The Concept of Child Themes

WordPress, by default, supports child themes. Child themes look exactly like their parent themes, unless you make modifications to them. Child themes inherit all the templates, functions, and CSS of parent themes. This compartmentalizes variations so that you can make changes without affecting the integrity of the parent theme.

A child theme is usually contained in a folder having a styles.css (required) and afunctions.php file. functions.php is not mandatory, but you will need it if you want to include some custom functions on top of your parent theme (which, in this scenario, is the WordPress theme framework). Both the child theme and parent theme folders will be in the themes directory of your WordPress installation.

You can override the inherited traits from its parent by modifying its own styles.css andfunctions.php files.

Here is how you declare a child theme (this goes inside styles.css, at the top).

/*  
Theme Name: Child Theme
Theme URI: http://sixrevisions.com
Description: A child theme description.
Author: Saad Bassi
Author URI: http://addictivefonts.com/
Template: My Framework (e.g thematic or Hybrid)
Version: 1.0
Tags: theme
*/

The Template attribute above instructs the WordPress core to inherit all the templates of “My Framework,” which is the name of the parent theme in our hypothetical scenario.

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Why Use a Framework?

In a web developer’s life, a framework helps the speed of production. Much like JavaScript frameworks like MooTools or jQuery, CSS frameworks like the 960 Grid System, or server-side scripting frameworks like Ruby on Rails or CakePHP, WordPress theme frameworks achieve the same sort of efficiency, reduction of errors through cross-browser compatibility, and the provision of useful and common functions.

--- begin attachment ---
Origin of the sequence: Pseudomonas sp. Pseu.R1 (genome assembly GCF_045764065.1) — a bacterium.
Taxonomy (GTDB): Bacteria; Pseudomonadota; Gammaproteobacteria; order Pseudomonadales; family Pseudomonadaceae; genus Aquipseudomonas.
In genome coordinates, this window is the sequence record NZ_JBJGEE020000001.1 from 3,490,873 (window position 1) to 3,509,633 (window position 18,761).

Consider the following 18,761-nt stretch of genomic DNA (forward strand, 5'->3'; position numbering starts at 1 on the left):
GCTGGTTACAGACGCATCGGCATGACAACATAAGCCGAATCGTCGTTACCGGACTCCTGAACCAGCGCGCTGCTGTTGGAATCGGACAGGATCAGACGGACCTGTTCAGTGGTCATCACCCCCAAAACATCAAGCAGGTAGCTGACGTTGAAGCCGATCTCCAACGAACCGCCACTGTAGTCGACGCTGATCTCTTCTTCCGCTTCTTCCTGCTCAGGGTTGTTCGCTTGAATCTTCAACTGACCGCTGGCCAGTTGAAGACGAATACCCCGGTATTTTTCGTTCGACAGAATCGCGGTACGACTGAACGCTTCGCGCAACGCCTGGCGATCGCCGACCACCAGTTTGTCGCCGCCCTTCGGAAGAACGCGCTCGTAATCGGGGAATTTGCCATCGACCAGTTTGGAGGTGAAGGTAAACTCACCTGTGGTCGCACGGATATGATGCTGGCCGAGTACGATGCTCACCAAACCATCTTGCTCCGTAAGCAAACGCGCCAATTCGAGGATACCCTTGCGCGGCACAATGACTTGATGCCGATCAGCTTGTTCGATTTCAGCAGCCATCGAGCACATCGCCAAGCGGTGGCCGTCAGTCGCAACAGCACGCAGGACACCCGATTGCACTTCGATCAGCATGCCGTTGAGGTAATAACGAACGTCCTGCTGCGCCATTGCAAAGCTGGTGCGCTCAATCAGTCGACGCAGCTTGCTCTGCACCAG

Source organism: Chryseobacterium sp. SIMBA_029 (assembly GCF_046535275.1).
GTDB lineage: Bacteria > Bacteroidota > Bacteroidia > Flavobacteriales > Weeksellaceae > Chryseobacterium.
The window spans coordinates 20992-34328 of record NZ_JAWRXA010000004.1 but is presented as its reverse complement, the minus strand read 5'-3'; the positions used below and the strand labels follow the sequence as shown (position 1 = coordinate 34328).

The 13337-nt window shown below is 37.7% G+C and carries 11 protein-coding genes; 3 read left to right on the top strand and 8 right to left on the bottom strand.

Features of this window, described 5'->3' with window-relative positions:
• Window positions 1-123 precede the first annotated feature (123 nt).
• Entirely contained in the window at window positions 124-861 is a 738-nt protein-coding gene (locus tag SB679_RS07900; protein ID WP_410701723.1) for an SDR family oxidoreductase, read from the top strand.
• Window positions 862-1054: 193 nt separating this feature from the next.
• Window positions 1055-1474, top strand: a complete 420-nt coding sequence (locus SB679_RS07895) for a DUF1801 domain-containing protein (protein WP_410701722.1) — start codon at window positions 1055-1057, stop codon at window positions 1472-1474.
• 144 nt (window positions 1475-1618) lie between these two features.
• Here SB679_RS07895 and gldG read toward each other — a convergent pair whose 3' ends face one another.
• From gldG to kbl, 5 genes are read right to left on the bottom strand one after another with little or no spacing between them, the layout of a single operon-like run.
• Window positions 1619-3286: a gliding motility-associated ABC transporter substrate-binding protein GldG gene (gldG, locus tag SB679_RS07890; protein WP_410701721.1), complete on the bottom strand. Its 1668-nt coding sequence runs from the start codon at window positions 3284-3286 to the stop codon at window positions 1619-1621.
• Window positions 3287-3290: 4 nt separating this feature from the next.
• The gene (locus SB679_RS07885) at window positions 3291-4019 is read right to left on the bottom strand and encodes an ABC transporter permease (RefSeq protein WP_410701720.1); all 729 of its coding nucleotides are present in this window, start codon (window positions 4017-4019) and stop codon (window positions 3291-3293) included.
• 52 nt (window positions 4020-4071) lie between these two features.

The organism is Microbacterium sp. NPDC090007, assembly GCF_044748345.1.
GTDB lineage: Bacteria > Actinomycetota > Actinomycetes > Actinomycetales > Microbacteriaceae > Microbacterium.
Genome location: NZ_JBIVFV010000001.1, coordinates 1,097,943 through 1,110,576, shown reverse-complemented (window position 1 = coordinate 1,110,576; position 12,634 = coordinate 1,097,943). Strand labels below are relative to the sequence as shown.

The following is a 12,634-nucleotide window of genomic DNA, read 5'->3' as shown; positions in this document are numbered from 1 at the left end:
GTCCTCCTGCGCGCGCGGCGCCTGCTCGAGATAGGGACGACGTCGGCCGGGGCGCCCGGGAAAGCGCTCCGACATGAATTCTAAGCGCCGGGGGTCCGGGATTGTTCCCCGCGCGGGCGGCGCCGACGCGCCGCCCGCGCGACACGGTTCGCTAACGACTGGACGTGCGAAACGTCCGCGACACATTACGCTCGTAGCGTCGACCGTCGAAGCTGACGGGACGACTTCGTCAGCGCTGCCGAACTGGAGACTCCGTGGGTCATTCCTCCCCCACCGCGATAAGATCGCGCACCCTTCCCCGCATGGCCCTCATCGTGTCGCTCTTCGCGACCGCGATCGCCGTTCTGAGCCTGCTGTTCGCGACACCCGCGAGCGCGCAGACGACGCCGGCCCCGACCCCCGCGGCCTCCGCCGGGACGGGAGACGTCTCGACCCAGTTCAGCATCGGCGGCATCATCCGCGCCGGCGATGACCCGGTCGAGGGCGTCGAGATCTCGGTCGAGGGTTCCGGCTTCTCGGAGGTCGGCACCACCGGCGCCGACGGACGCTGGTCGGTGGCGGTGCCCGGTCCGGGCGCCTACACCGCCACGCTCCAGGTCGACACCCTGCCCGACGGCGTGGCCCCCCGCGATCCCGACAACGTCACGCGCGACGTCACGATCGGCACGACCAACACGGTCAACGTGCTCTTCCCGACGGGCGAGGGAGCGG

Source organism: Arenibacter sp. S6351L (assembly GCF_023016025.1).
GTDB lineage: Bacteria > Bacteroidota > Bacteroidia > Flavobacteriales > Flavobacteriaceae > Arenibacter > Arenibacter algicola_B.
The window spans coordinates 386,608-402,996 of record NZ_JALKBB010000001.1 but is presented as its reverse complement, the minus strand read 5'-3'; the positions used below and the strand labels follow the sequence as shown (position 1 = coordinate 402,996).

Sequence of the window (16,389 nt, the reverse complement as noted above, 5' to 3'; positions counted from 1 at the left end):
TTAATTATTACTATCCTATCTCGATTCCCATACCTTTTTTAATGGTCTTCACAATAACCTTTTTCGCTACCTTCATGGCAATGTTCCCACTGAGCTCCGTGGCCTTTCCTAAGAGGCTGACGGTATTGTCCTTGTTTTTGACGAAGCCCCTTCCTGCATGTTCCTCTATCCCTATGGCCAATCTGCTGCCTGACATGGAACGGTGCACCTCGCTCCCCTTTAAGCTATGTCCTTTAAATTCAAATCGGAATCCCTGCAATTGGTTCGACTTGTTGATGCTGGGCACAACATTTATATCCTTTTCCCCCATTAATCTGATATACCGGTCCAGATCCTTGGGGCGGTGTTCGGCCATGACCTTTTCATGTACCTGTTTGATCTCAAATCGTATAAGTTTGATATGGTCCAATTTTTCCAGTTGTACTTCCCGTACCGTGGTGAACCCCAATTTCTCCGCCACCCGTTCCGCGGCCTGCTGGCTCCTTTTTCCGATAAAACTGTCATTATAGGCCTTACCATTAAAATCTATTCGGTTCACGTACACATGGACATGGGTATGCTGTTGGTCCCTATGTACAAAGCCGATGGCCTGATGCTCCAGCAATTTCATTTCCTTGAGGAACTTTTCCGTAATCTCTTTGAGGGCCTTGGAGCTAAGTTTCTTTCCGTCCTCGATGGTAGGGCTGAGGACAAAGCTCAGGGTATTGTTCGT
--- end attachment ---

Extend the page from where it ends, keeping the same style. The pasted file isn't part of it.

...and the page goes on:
Let’s draw out the pros and cons of using WordPress theme frameworks.

Pros

  • Time savings
  • Easier development
  • Support via communities built around the WordPress theme frameworks
  • Typically has optimized CSS, HTML, PHP functions, and SEO
  • Typically has code that’s written with WordPress standards and best practices
  • Ease of updating for future releases of WordPress

Cons

A disadvantage of using frameworks is at the beginning, where there is always going to be a learning curve as you adopt new stuff to your development workflow. Though the learning time is relatively short compared to, for example, a new server-side scripting language, you will still have to account for this time when considering the use of WordPress theme frameworks.

However, the best way to look at using any web development framework is that it will be a long-term investment. The time you spend learning the technology at the start pays off in the end in terms of development speed and efficiency.

Another possible disadvantage is that themes built on top of frameworks, depending on the skill of the web developer, could be slower in performance than building themes from scratch, since all frameworks, not just WordPress theme frameworks, provide an additional abstraction layer.

WordPress Framework Features

WordPress functionality has come a long way since the launch of the popular CMS. On top of content, many people want the coding aspects of a site to be more accessible through the WordPress backend. This includes stylesheet modifications, easy ways to change a site background, SEO, CSS3 font replacement, javascript insertion, and more.

A WordPress framework can bring in some advanced features and functionality that can help your website succeed by improving user interactions, providing better customization, and making administration easier.

The first thing I will explain is what a framework is. Instead of being the core WordPress engine (the CMS itself), a framework is everything that the CMS does not include in its fundamental functionality.

A framework works with Child Themes, meaning the themes support the added functionality of the framework. Child themes are super-charged templates with tonnes of features. This can include the dynamic capabilities of choosing where site advertisements will show up, whether or not to output a sidebar for a page, or initializing the 960 grid system. Any theme can be turned into a child theme just by using the functions in the framework.

1) SEO and Tracking Codes